When Axel starts school we're going to have to have a behavioral plan as part of his IEP from the beginning, because when we did his assessments last week it was easy to see how quickly he can escalate into total naughtiness! And yes, they are going to be warned about "the laugh"!

There are certain habits Axel has that many 10 year old BOYS have, that...well...when they're done in public the living room...are not really welcome at all! It's clear this is a well established habit, because there is a whole "set up" routine that goes along with it. It took me about 2 days in Serbia to realize exactly what was going on. (Something about his eyes glazing over that gave it away!) I don't know if his foster family just didn't realize what he was actually doing at this time, or if they just chose to not say anything about it. Well, that doesn't fly here very well. There is a time and a place for that, and it's NOT in my living room! This week in particular I've noticed a dramatic decrease in this behavior. THANK YOU GOD!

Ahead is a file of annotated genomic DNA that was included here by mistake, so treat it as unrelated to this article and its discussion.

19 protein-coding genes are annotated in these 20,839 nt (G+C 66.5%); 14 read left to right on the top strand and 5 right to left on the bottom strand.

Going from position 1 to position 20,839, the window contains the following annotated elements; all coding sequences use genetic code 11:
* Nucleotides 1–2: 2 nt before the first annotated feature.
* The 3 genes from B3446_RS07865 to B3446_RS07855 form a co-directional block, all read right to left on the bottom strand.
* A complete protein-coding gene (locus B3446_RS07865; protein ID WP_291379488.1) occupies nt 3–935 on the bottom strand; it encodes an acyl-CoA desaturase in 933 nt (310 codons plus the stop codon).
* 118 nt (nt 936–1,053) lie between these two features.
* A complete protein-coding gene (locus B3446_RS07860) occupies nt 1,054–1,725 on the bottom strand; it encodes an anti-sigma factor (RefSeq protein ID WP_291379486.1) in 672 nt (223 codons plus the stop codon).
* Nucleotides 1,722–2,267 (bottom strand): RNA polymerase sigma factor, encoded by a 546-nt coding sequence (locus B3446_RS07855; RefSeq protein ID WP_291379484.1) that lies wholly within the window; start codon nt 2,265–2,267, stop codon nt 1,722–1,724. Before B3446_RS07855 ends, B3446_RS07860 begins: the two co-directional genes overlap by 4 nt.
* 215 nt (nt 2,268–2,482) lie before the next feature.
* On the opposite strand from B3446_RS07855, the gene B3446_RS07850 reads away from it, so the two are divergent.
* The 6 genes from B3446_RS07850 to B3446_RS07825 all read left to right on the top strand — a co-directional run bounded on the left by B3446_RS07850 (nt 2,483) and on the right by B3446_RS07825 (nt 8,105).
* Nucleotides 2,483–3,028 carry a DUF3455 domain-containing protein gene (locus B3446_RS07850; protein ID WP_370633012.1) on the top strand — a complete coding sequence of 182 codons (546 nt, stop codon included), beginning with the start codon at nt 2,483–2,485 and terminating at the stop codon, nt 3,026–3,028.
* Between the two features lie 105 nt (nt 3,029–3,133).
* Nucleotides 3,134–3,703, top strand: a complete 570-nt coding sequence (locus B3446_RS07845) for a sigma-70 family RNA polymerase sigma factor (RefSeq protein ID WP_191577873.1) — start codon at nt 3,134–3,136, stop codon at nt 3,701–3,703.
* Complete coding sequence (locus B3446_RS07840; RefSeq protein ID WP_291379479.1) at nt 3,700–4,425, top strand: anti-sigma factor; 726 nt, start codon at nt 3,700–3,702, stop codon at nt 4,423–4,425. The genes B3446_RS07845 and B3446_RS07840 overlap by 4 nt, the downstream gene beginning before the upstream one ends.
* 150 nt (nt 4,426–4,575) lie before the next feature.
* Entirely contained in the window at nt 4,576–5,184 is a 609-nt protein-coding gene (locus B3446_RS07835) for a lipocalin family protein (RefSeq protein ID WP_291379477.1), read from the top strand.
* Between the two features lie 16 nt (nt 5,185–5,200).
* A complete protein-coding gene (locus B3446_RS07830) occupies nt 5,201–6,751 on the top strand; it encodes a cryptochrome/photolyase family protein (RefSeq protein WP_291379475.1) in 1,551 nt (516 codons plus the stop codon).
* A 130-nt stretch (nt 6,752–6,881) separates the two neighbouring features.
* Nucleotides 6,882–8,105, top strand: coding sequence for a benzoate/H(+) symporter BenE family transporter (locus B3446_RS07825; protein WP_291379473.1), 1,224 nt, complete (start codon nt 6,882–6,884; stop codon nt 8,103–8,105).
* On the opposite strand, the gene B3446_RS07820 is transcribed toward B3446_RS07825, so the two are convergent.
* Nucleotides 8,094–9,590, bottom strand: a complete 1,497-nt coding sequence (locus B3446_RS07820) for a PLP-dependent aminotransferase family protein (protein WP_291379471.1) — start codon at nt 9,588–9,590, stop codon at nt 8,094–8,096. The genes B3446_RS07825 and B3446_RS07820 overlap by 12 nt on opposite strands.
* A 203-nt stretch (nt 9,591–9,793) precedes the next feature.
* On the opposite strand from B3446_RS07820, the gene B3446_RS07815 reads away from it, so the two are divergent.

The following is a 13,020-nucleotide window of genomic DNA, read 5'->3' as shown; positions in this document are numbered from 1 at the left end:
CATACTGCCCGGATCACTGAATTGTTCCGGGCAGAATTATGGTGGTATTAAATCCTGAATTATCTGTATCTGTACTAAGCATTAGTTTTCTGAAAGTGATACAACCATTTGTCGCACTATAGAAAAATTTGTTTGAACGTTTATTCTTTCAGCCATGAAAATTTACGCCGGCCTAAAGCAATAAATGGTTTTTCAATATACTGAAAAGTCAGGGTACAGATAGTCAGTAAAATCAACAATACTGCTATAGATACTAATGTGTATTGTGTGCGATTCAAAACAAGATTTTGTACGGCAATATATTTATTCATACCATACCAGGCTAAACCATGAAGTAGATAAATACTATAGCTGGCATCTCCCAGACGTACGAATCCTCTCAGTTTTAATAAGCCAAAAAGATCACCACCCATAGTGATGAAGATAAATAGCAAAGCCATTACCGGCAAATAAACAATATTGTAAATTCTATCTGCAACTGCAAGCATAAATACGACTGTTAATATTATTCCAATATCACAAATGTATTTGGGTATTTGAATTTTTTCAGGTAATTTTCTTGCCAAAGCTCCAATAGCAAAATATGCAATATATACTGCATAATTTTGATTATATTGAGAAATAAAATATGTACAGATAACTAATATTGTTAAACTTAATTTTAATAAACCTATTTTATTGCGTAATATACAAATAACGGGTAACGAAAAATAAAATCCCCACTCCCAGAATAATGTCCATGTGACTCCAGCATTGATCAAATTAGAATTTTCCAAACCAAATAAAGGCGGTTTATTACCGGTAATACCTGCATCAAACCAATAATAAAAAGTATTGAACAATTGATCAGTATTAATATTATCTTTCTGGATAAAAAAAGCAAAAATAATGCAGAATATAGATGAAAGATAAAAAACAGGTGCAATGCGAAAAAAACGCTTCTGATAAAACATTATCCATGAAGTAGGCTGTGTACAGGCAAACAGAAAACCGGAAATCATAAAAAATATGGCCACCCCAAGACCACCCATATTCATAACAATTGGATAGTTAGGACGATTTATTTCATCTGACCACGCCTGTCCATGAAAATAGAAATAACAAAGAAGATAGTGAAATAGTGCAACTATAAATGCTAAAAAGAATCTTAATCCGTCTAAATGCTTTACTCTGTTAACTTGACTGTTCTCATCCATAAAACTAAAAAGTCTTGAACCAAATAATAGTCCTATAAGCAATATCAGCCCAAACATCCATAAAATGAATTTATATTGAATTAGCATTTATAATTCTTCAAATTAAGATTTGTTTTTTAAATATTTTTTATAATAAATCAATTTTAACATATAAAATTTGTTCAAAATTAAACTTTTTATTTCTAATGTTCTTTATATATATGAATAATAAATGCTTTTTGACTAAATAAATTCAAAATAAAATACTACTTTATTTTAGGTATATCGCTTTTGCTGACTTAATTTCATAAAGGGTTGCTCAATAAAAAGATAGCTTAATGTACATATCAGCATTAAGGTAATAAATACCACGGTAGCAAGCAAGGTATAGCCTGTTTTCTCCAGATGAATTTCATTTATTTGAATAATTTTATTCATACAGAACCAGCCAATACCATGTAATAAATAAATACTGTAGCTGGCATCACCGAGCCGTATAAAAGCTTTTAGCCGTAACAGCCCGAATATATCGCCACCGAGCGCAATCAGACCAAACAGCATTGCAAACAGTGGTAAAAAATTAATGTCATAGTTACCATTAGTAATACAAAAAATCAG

We are not having any toileting issues anymore. Well, what we had was only minimal to begin with, and really just had to do with Axel wanting control over the situation. Once he realized he didn't have it, that problem went away. He does lie that he has gone to the bathroom when he's sent in. Fortunately he hasn't yet figured out that there is visible evidence in the toilet if he's gone. LOL And, now that we know what his guilty face looks like, it's easy to know when he's done (or not done) something he's supposed to. Even so, I would put this in the category of very age-typical behavior because he does it when he knows after he goes to the bathroom there is a fun thing coming up, like going somewhere in the car.